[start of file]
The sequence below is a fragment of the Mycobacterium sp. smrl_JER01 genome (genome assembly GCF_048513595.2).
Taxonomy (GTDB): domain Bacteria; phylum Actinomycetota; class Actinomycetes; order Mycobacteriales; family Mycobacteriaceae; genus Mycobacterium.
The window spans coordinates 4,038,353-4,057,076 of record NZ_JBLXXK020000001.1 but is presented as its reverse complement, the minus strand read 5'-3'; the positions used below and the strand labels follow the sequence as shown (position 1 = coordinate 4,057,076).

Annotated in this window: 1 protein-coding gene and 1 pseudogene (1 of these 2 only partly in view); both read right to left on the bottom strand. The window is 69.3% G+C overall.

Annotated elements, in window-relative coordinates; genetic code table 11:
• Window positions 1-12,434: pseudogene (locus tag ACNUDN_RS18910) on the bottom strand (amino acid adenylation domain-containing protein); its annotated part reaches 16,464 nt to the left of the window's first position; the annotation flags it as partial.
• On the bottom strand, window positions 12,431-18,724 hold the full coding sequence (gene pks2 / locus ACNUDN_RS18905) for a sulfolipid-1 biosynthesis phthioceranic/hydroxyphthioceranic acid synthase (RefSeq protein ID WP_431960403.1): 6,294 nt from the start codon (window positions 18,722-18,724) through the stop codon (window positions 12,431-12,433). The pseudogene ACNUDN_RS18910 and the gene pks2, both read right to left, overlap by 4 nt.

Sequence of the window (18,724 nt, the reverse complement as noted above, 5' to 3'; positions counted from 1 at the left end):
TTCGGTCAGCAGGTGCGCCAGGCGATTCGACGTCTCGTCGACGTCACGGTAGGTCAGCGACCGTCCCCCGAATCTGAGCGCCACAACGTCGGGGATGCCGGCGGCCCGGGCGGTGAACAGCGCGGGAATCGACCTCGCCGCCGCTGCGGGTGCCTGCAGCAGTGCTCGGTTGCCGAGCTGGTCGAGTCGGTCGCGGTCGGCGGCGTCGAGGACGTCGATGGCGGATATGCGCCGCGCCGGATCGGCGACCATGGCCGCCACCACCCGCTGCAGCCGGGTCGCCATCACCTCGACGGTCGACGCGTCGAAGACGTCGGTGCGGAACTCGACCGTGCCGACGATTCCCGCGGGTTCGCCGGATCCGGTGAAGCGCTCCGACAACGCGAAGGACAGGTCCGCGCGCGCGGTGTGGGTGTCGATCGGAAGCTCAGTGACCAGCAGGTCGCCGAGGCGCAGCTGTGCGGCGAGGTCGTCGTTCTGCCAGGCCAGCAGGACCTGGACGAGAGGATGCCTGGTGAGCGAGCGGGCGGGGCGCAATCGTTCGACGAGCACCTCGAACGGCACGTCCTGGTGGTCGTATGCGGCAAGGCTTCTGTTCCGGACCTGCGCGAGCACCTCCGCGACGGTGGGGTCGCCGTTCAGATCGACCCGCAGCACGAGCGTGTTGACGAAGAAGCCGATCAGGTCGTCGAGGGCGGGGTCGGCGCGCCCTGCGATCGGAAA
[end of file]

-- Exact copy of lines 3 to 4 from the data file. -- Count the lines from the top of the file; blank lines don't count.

The window spans coordinates 4,038,353-4,057,076 of record NZ_JBLXXK020000001.1 but is presented as its reverse complement, the minus strand read 5'-3'; the positions used below and the strand labels follow the sequence as shown (position 1 = coordinate 4,057,076).

Annotated in this window: 1 protein-coding gene and 1 pseudogene (1 of these 2 only partly in view); both read right to left on the bottom strand. The window is 69.3% G+C overall.